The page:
Ministers should not reduce the conditions under which the UK would launch a nuclear strike, MPs have said.
The operational end of Trident's life is due to be 2024
A report from the Commons defence committee warned against "lowering the nuclear threshold".
MPs are due to debate government plans to replace Britain's Trident missile system - estimated to cost between £15bn and £20bn - next week.
The Ministry of Defence said it would consider using nuclear arms only "in extreme circumstances of self defence".
The select committee questioned the circumstances in which the government would use nuclear weapons after hearing evidence from Defence Secretary Des Browne.
He told MPs he could not be more specific about the reasons for launching a strike, saying "keeping the enemy guessing" was a key consideration.
In its report, the committee said: "Although we understand the need for ambiguity, the government should be clearer that this ambiguity does not lead to a lowering of the nuclear threshold."
Responding to the report, Mr Browne said it proved the government was right in seeking a decision to replace Trident now.
"Those who continue to argue for delaying this important decision should realise their approach would result in a policy of unilateral disarmament," he said.
The committee also questioned whether the government's pledge to cut the number of nuclear warheads by 20% had any "operational significance."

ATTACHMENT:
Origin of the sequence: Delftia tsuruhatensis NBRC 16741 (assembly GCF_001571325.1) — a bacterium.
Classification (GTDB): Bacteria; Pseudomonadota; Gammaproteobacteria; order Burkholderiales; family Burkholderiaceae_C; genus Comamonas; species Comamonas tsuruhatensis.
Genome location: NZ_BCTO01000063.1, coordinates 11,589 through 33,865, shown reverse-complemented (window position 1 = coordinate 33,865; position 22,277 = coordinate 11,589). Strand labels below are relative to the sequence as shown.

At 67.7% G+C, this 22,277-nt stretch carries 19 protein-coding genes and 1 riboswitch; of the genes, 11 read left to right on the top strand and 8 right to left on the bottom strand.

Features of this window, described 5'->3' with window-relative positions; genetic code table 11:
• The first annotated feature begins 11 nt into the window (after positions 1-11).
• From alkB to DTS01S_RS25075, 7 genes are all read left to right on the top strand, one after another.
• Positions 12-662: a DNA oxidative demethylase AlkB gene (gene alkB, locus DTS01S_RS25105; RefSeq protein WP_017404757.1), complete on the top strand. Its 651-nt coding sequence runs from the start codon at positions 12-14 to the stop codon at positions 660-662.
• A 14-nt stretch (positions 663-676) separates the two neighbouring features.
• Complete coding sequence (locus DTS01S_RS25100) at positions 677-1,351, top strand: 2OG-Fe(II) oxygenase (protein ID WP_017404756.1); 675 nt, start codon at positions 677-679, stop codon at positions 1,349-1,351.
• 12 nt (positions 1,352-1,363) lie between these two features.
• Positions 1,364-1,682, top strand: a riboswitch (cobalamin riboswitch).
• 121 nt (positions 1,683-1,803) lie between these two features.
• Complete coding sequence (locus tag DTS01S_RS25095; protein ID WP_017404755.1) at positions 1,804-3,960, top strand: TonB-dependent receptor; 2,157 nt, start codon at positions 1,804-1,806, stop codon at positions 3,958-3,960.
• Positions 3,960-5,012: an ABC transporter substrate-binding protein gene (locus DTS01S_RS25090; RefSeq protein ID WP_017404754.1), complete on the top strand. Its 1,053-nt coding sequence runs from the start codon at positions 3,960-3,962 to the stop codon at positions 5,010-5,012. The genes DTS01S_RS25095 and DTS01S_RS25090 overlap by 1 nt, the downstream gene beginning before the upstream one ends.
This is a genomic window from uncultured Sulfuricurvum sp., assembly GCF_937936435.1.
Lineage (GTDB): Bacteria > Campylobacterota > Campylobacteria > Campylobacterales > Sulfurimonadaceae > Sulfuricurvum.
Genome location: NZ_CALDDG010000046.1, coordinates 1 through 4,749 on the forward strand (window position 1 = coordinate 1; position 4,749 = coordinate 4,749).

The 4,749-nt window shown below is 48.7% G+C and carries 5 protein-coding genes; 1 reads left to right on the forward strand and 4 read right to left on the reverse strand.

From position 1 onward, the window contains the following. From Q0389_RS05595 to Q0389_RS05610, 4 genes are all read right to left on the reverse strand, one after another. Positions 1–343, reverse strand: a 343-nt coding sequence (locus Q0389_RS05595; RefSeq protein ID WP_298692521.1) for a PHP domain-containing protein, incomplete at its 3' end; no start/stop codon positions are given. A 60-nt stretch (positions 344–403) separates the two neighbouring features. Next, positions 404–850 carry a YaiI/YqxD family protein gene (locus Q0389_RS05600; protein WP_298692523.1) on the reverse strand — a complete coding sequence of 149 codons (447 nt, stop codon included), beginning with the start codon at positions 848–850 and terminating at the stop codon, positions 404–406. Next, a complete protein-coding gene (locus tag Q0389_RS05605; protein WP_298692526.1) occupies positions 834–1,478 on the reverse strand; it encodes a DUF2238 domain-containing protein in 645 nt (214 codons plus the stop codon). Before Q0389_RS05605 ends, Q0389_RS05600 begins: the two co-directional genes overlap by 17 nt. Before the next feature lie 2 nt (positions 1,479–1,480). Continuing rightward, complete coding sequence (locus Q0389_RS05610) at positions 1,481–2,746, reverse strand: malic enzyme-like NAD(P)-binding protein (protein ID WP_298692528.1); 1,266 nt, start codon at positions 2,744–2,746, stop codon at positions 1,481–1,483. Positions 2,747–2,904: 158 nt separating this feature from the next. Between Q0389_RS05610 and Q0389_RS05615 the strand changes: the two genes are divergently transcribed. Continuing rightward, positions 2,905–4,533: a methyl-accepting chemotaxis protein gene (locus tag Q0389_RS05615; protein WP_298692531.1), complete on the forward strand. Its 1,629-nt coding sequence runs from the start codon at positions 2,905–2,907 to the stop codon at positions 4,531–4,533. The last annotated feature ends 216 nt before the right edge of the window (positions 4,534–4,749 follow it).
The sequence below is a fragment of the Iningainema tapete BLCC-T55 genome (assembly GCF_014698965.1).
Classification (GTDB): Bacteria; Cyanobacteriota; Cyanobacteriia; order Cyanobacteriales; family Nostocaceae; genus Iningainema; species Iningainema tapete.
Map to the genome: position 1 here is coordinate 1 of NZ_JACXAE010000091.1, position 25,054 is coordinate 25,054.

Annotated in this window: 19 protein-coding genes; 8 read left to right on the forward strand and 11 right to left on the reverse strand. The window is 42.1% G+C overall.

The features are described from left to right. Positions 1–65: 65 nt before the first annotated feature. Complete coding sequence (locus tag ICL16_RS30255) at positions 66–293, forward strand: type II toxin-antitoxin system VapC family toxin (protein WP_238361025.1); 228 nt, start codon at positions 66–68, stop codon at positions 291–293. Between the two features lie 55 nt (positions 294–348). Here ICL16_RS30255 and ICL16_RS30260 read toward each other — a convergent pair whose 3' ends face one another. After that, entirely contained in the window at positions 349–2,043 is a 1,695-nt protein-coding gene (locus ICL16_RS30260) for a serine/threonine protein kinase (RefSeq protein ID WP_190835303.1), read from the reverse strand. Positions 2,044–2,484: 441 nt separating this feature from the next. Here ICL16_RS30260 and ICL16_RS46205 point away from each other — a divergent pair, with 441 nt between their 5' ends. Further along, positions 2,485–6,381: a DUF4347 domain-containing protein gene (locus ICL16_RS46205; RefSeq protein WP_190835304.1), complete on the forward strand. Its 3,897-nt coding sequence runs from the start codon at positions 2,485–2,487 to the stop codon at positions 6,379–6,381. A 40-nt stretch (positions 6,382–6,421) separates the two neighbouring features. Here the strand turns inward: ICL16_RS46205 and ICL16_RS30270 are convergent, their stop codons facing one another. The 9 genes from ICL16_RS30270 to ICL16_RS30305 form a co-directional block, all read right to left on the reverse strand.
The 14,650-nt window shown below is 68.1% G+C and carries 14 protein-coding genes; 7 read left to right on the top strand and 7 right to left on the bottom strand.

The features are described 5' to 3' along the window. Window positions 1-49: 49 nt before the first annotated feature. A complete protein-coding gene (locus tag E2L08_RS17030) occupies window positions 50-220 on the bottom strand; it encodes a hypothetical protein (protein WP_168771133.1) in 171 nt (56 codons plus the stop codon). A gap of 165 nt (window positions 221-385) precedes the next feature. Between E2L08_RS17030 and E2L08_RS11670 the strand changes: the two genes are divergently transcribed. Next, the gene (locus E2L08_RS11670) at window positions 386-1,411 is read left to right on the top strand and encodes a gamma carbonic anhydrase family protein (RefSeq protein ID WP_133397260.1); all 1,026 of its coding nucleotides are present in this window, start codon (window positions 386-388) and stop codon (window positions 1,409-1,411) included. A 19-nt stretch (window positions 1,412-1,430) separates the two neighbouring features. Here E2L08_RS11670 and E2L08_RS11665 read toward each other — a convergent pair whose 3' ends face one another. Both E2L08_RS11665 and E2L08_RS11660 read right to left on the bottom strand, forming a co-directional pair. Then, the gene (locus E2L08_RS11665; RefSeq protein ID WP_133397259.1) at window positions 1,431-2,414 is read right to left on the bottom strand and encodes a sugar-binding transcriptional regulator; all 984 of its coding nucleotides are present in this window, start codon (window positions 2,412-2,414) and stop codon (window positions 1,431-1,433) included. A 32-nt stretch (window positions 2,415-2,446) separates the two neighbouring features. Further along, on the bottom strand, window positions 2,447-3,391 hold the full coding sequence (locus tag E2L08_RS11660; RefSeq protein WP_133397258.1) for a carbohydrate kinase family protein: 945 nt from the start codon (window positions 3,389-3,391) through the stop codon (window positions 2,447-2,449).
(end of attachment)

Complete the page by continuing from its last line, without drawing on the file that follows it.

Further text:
TRIDENT MISSILE SYSTEM
Missile length: 44ft (13m)
Weight: 130,000lb (58,500kg)
Diameter: 74 inches (1.9m)
Range: More than 4,600 miles (7,400km)
Power plant: Three stage solid propellant rocket
Cost: £16.8m ($29.1m) per missile
Source: Federation of American Scientists
While CND welcomed the report, it said replacing Trident would risk provoking a new arms race.
A spokesman said: "To use or threaten to use nuclear weapons is, under virtually every conceivable circumstance, illegal under humanitarian law.
"These are all issues that require widespread discussion and cannot be fully and adequately addressed in the seven days between the publication of the report and the debate and vote in Parliament on 14 March.
"Furthermore, the report issues a number of specific instructions and questions for the government, which also need to be addressed before the vote."